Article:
Camino Day 16: La Luna
May 20: Burgos to Tardajos Cruceiro
10.6 km/6.6 miles
Unbeknownst at the time visited, Burgos Cathedral is one of Spain’s largest. Gothic in style, its pointed spires and intricate designs are awe-inspiring. My quick peek inside turned into nearly two hours.
Kashi chose to sit on a bench and people watch. He is an observer.
The late start out of Burgos leaned towards uncomfortable. The day was sunny with little shade respite.
A considerable amount of time was spent getting out beyond the city limits, only to discover another Spanish building project gone woefully south. Vacant lines of streets and lampposts stretched out in this ghost town-like scene.
We sat on a bench by a small stream and pondered. What dreams were mislaid out here?
A "virgin" pilgrim joined us under our meager shade tree. She had just commenced her Camino in Burgos. She was fresh and unblistered.
What words of wisdom could be shared?
-No need to stay with "the pack".
-Don't fret about where you will sleep each night.
-Slow your mind down to a walking pace.
-Immerse in the culture, and fully appreciate the lovely locals, delicious cuisine and wonderful vino tinto.
-Trust in the Camino spirit.
Today would be a short day. The weather was hot and energy was low. To further challenge today’s weak reserve, we passed through a tangle of roads and paths that confused any good sense of direction.
Murals on the walls of pedestrian tunnels in this lone maze depicted lost hope, and perhaps lost causes.
My paced quickened. I needed to walk the last few km's swiftly. My feet were tired and I was hot. I just wanted to be done for the day. Kashi kept the usual pace and fell back.
I dropped anchor on a bench in the next village and checked out the accommodation options in my guidebook. There were a few private hostels and one small donativo hostel. The donativo hostels were less numerous but more Camino-like than the cushier private hostels.
Kashi came sauntering up, surprised at my uncharacteristic speed.
Agreement made for the donativo option. The hosts at the donativos and the municipal hostels volunteered for two weeks and ran the show, basically a 24/7 post. Some served food, some didn't. This one did not.
One store had a window of hours open in the late afternoon. The hostel boasted a microwave for cooking. A walk through the store indicated that an alternate choice might be better for the evening. One of the private hostels nearby served up the typical Peregrino menu.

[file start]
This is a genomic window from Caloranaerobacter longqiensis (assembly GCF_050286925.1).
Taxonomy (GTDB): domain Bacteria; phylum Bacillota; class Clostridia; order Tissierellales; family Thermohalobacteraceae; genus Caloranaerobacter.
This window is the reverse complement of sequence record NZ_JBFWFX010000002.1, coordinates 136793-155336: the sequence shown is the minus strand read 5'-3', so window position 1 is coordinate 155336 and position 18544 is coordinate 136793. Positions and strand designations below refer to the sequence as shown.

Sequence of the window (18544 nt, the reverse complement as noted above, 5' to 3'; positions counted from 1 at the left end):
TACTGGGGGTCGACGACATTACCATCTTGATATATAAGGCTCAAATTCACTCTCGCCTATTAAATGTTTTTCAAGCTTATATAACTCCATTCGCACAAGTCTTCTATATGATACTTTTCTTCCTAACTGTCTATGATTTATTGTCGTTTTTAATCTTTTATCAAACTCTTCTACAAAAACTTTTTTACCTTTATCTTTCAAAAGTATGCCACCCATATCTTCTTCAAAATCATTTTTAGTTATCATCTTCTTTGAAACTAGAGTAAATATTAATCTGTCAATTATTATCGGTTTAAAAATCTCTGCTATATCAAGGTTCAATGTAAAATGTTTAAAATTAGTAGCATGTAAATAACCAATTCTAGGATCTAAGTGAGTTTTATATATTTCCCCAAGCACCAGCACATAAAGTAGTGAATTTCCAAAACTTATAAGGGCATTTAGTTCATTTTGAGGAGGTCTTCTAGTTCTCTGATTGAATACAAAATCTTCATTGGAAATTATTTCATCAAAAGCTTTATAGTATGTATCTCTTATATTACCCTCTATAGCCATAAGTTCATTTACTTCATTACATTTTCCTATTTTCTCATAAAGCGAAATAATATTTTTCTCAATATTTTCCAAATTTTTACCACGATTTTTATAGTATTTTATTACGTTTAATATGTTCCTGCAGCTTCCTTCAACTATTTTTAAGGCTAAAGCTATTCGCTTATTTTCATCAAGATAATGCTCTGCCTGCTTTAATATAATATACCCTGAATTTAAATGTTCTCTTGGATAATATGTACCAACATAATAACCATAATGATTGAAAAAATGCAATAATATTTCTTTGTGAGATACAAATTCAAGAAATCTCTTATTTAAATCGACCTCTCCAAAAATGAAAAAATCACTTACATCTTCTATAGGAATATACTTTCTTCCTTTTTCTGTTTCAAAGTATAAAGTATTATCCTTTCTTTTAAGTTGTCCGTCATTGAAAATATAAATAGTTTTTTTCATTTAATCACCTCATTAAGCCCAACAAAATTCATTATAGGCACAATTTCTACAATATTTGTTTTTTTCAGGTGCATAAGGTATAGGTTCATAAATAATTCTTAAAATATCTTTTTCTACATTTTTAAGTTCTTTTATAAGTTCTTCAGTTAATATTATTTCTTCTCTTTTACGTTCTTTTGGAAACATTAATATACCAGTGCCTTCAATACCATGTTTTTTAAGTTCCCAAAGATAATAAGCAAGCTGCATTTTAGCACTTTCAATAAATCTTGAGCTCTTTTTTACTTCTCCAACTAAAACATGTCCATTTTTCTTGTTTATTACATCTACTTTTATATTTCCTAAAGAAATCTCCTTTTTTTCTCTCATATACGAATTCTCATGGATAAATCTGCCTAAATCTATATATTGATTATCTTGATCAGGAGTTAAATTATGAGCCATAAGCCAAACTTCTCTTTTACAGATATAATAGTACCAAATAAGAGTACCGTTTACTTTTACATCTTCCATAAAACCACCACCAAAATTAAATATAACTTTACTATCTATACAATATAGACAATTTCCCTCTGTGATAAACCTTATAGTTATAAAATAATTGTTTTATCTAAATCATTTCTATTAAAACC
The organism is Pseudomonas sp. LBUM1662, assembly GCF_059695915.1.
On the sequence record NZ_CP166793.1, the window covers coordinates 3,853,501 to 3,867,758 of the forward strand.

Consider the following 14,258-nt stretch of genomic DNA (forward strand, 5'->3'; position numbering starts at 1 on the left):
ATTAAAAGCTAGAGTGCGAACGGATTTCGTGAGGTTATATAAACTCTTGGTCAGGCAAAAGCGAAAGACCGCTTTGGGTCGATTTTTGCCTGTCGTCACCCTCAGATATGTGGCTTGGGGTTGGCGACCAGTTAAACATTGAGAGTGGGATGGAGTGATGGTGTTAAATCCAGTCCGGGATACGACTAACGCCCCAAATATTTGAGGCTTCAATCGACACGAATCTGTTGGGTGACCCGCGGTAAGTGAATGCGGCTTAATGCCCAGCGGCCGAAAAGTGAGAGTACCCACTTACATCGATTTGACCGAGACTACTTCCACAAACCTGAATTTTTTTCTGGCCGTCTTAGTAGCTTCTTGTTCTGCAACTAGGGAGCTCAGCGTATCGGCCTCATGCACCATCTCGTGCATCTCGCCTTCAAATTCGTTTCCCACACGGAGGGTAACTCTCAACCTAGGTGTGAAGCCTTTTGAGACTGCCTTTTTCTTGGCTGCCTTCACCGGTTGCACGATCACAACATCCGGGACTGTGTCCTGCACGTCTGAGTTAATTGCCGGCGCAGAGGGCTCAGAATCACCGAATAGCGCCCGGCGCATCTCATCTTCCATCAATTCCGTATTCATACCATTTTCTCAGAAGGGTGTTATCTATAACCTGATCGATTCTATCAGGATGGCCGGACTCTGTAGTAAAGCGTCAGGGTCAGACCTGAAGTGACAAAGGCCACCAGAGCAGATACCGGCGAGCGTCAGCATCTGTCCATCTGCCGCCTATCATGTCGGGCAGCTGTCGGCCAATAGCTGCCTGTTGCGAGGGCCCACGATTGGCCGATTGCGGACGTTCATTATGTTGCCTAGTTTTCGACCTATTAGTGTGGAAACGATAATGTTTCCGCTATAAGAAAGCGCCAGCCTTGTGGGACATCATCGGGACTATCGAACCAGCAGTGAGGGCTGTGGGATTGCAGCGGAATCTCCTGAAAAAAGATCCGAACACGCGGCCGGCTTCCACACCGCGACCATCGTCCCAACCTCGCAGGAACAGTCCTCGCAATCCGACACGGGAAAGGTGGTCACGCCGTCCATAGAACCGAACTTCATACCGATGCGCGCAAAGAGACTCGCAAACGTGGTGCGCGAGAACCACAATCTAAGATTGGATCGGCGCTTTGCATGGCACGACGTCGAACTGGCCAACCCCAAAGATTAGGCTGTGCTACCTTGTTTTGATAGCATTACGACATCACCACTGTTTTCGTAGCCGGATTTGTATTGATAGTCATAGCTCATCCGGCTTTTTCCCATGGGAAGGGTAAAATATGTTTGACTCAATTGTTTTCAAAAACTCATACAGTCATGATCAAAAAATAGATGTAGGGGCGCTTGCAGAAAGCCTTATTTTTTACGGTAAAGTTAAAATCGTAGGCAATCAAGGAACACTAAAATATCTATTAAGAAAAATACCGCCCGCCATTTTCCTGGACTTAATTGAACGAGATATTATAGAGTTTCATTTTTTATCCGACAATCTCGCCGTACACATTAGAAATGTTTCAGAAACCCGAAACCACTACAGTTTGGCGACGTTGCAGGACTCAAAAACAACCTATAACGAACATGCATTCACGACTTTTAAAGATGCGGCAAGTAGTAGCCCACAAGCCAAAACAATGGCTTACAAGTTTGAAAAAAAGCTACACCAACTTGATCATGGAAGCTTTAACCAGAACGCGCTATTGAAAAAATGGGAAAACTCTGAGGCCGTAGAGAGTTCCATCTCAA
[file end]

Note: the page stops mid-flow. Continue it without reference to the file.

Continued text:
Bunk mate introductions
The sun was setting as we strolled back to the hostel. Peregrinos were hanging at the picnic tables out front. The European guy that had followed me up to the nunnery several days back arrived with 3 other Europeans. They snatched up the last beds.
Greetings and introductions were exchanged.
Camino yesteryear reminiscence
We joined the hostel host named Jesus and a Spaniard sitting at one of the picnic tables. The Spaniard was vigorously icing his legs. They talked about the old Camino days.
In 1985 there were only about 200 pilgrims a year. Back then, most hostels were donativo with the generous mantra, "pay what you can afford".
Nowadays about 200,000 pilgrims annually walk the Camino.
Their heads shake. It’s not what it use to be.
The Spanish guy was walking with his friend whom he referred to as the Captain. The Captain determined the mileage for the day, and hence the icing. Ice, as opposed to heat was better for the legs.
Is this a goodbye to my occasional luxurious, hot baths?
Water and sardine contentedness
He shared that he didn’t eat much while walking. He survived on generous amounts of water and cans of sardines.
Perhaps I could learn from his meager, pious ways. My food bag was at minimum half full, lest I became hungry on the road. I had yet to fully believe that the Camino would provide what was needed.
The newly arrived foursome came out from the quaint hostel building and directed their attention to the rising full moon. The flowing-dressed one became mesmerized, stood with legs apart, eyes closed, palms outward and head lifted towards la Luna.
The familiar European came up to the table to share their interest and heartfelt significance for the Full Moon. “Our bodies are essentially water. The world is mostly water with its oceans, seas, and lakes. The moon directs water and tides. We are all so connected.”
Unsure of how to respond, we all nodded in agreement. This was an interesting lot and one had to appreciate their spirit. After all, the Camino is about all the different walks of life, getting out and walking.